THE LENIN PLOT
The Unknown Story of America's War Against Russia
Barnes Carr was for many years a journalist for daily newspapers in Mississippi, Memphis, Boston, Montreal, New York, New Orleans, and Washington, D.C. He was trapped in New Orleans during Hurricane Katrina and the short story he wrote about the experience was awarded a William Faulkner Gold Medal. His first book, Operation Whisper: The Capture of Soviet Spies Morris and Lona Cohen, was published by the University Press of New England. Barnes lives in Houston, Texas.
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It remains the most audacious spy plot in American history—a bold and extremely dangerous operation to invade Russia, defeat the Red Army, and mount a coup in Moscow against Soviet dictator Vladimir Ilich Lenin. After that, leaders in Washington, Paris, and London aimed to install their own Allied-friendly dictator in Moscow as a means to get Russia back into the war effort against Germany. The Lenin Plot had the “entire approval” of President Woodrow Wilson. As he ordered a military invasion of Russia, he gave the American ambassador, the U.S. Consul General in Moscow, and other State Department operatives a free hand to pursue their covert action against Lenin. The result was thousands of deaths, both military and civilian, on both sides. A must-read for anyone seeking to understand the true beginning of the Cold War, The Lenin Plot tells the shocking story of this untold episode in American history in fascinating and striking detail.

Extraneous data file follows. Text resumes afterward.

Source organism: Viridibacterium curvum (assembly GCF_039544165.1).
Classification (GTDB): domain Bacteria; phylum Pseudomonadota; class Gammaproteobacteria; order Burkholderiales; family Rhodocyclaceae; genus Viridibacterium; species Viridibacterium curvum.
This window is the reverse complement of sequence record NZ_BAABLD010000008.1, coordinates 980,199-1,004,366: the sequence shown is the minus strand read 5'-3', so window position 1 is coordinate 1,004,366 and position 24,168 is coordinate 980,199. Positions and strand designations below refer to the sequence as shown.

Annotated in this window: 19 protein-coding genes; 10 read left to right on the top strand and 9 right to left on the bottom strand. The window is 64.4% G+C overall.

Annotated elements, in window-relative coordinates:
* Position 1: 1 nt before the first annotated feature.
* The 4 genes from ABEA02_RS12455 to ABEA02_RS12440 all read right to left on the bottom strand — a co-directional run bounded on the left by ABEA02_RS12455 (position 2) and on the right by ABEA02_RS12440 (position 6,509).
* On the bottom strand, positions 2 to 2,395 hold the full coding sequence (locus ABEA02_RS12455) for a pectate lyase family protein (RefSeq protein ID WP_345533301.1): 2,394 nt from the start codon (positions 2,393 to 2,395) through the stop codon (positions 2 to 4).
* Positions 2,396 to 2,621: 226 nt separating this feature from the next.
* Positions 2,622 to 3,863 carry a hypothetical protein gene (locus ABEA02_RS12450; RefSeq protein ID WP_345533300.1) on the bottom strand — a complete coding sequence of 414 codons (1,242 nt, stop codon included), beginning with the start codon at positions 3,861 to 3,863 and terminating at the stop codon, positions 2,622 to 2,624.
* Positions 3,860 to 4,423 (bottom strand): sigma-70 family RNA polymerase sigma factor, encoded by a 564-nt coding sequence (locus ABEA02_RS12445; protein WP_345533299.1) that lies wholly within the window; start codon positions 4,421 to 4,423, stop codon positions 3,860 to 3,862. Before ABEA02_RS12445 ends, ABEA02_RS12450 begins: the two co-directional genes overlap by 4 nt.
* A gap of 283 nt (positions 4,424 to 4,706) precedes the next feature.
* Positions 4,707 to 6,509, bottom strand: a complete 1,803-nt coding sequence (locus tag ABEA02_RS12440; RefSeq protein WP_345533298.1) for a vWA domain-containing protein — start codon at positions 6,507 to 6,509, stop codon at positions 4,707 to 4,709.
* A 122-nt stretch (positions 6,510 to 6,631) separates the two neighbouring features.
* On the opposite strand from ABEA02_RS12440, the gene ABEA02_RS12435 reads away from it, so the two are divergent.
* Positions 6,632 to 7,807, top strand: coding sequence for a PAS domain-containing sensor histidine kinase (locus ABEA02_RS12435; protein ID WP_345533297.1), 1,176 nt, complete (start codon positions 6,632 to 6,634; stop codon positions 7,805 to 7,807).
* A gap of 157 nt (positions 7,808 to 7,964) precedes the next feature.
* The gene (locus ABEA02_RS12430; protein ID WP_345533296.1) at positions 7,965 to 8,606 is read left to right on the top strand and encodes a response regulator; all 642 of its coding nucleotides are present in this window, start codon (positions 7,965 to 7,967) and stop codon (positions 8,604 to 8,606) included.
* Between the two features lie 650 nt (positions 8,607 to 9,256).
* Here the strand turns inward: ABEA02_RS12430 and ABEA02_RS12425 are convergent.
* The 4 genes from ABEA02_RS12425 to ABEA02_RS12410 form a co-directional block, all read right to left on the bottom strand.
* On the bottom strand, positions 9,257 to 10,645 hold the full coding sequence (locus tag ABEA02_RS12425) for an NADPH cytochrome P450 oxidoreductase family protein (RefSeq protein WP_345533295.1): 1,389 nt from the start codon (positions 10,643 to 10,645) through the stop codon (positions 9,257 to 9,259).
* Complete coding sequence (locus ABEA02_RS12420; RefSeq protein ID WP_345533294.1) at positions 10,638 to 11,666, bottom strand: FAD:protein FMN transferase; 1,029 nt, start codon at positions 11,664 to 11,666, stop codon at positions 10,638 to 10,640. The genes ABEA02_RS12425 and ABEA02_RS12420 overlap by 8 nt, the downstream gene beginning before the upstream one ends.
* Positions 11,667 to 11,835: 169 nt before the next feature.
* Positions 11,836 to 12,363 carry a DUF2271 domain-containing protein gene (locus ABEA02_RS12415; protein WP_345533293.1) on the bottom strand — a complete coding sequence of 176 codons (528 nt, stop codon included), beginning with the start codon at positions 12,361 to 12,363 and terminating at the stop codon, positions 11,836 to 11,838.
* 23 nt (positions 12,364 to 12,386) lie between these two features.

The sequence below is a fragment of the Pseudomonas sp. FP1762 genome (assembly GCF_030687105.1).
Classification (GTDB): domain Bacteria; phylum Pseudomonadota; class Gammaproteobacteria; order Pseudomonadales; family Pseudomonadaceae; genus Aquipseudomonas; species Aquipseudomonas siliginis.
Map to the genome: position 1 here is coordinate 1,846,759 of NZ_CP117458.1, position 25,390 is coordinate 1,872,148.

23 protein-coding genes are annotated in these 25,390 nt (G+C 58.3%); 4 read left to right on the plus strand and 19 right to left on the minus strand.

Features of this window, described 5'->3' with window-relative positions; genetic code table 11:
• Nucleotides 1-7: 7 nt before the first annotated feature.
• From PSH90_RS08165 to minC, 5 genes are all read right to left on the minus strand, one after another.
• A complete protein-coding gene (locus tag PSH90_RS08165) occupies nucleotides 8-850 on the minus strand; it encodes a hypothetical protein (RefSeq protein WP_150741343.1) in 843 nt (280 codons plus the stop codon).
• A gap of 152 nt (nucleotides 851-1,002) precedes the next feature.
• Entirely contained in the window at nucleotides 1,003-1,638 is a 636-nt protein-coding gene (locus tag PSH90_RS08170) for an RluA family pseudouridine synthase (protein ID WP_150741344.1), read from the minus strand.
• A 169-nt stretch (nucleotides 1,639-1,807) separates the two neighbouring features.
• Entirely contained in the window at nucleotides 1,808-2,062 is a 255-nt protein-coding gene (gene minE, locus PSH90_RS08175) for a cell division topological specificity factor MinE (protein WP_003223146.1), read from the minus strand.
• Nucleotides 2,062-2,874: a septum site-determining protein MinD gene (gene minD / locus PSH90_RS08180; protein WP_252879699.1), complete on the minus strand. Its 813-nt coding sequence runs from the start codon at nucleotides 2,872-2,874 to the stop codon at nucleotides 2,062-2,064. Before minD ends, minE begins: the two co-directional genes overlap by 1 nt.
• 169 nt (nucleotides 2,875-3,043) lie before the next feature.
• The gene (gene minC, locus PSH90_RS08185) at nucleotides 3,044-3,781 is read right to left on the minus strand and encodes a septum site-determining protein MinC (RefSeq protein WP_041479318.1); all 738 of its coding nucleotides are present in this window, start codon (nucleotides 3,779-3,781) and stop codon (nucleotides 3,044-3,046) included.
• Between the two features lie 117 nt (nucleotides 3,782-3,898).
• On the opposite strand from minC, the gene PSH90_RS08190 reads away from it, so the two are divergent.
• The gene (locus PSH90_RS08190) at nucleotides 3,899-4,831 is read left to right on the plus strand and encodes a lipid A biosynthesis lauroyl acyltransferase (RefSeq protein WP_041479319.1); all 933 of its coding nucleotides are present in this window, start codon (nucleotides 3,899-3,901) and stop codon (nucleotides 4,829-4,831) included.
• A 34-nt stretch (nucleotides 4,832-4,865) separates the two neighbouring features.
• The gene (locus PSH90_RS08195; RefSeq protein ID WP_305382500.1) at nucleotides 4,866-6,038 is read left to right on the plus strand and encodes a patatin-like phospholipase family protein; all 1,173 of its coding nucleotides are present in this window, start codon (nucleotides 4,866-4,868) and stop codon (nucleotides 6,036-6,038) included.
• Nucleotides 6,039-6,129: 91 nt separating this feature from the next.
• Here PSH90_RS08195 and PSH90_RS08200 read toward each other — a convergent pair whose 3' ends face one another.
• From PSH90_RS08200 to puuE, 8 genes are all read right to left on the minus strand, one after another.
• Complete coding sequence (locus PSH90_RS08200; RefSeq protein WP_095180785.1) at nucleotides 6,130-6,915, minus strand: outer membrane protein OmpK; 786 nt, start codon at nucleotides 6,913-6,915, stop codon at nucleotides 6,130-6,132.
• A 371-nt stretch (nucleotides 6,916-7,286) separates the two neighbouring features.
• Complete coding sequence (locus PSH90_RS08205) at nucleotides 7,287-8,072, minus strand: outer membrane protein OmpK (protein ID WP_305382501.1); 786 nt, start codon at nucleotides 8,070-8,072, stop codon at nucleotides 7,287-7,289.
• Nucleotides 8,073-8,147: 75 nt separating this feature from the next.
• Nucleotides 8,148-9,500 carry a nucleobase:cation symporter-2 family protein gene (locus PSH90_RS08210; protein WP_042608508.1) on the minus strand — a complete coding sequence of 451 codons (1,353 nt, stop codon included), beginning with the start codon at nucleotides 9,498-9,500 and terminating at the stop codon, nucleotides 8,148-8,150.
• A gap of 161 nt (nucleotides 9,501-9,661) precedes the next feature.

Carr's revealing book upends notions of the Cold War, showing that it began earlier than assumed — as soon as the Bolsheviks took over — and that it wasn’t always cold: In 1918, America led a failed military intervention to oust the Communists. “One would be hard pressed to find anything about this conflict in official United States documents, or even American military history books, which makes Barnes Carr’s entertaining new study, ‘The Lenin Plot,’ a welcome corrective. The story is vividly told by Carr, who has unearthed some fascinating new archival sources to add to a sparkling narrative.” _Victor Sebestyen, The Best of 2020, The New York Times "Takes us back to the golden age of Soviet spies in America, when the ideology was stark, the tradecraft basic, and the stakes we...